Over 92,000 D-Link NAS Devices Vulnerable to Backdoor Exploitation

April 6, 2024

A security researcher known as 'Netsecfish' has revealed a new security vulnerability in multiple discontinued models of D-Link Network Attached Storage (NAS) devices. The flaw, identified as CVE-2024-3273, involves a hardcoded backdoor account (with username 'messagebus' and no password) and an arbitrary command injection issue via the 'system' parameter. When combined, these vulnerabilities could allow a cybercriminal to remotely execute commands on the device.

The command injection flaw originates from the addition of a base64-encoded command to the 'system' parameter through an HTTP GET request, which is subsequently executed. 'Netsecfish' warns, 'Successful exploitation of this vulnerability could allow an attacker to execute arbitrary commands on the system, potentially leading to unauthorized access to sensitive information, modification of system configurations, or denial of service conditions.'

The NAS device models affected by CVE-2024-3273 are not specified in the original article. However, according to network scans, over 92,000 such devices are exposed online and vulnerable to attacks via these flaws.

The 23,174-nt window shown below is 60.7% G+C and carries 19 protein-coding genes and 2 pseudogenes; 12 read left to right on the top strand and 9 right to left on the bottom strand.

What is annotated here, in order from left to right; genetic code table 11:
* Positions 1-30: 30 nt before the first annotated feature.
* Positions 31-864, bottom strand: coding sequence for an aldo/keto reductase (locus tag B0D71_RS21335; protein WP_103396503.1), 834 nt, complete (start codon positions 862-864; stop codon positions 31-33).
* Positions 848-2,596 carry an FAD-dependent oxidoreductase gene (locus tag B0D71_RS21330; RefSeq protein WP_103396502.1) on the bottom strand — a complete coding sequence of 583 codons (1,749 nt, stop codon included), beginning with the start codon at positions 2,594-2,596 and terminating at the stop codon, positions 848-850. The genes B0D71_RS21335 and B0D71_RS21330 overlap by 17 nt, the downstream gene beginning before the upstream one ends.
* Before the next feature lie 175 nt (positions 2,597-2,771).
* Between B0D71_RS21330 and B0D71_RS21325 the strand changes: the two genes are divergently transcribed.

Upon reaching out to D-Link about the vulnerability and the possibility of a patch release, the company responded that these NAS devices have reached their end of life (EOL) and are no longer supported. A spokesperson stated, 'All D-Link Network Attached storage has been End of Life and of Service Life for many years [and] the resources associated with these products have ceased their development and are no longer supported.' D-Link recommends that users retire these products and replace them with devices that receive firmware updates.

The affected devices lack automatic online updating capabilities or customer outreach features to deliver notifications, unlike current models. Therefore, D-Link has limited its response to publishing a security bulletin to raise awareness about the flaw and the need to immediately retire or replace the affected devices. D-Link has also established a dedicated support page for legacy devices, where device owners can find the most recent security and firmware updates.

Despite these devices reaching their end of life, users who continue to use outdated hardware should apply the latest available updates, even though these will not address newly discovered issues such as CVE-2024-3273. Additionally, it is advised that NAS devices should not be exposed to the internet as they are frequently targeted for data theft or ransomware attacks.

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